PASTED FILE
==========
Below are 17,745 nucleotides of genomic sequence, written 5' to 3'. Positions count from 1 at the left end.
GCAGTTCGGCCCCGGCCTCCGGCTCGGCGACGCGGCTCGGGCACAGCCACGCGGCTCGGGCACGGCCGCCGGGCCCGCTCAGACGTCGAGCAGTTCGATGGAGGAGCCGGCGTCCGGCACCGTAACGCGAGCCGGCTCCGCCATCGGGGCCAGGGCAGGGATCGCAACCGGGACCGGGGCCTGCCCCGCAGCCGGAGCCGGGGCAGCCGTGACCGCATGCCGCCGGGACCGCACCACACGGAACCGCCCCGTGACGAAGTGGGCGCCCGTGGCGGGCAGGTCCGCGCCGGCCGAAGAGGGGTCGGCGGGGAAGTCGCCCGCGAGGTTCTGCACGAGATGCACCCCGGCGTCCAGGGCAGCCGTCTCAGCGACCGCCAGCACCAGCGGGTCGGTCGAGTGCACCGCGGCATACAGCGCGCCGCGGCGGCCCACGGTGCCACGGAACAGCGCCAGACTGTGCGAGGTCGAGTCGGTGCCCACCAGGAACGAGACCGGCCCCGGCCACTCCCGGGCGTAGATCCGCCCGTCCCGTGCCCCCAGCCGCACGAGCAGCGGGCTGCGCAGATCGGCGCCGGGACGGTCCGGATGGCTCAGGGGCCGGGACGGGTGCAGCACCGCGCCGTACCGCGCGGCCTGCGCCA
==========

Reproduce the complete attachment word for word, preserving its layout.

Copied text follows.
Below are 17,745 nucleotides of genomic sequence, written 5' to 3'. Positions count from 1 at the left end.
GCAGTTCGGCCCCGGCCTCCGGCTCGGCGACGCGGCTCGGGCACAGCCACGCGGCTCGGGCACGGCCGCCGGGCCCGCTCAGACGTCGAGCAGTTCGATGGAGGAGCCGGCGTCCGGCACCGTAACGCGAGCCGGCTCCGCCATCGGGGCCAGGGCAGGGATCGCAACCGGGACCGGGGCCTGCCCCGCAGCCGGAGCCGGGGCAGCCGTGACCGCATGCCGCCGGGACCGCACCACACGGAACCGCCCCGTGACGAAGTGGGCGCCCGTGGCGGGCAGGTCCGCGCCGGCCGAAGAGGGGTCGGCGGGGAAGTCGCCCGCGAGGTTCTGCACGAGATGCACCCCGGCGTCCAGGGCAGCCGTCTCAGCGACCGCCAGCACCAGCGGGTCGGTCGAGTGCACCGCGGCATACAGCGCGCCGCGGCGGCCCACGGTGCCACGGAACAGCGCCAGACTGTGCGAGGTCGAGTCGGTGCCCACCAGGAACGAGACCGGCCCCGGCCACTCCCGGGCGTAGATCCGCCCGTCCCGTGCCCCCAGCCGCACGAGCAGCGGGCTGCGCAGATCGGCGCCGGGACGGTCCGGATGGCTCAGGGGCCGGGACGGGTGCAGCACCGCGCCGTACCGCGCGGCCTGCGCCA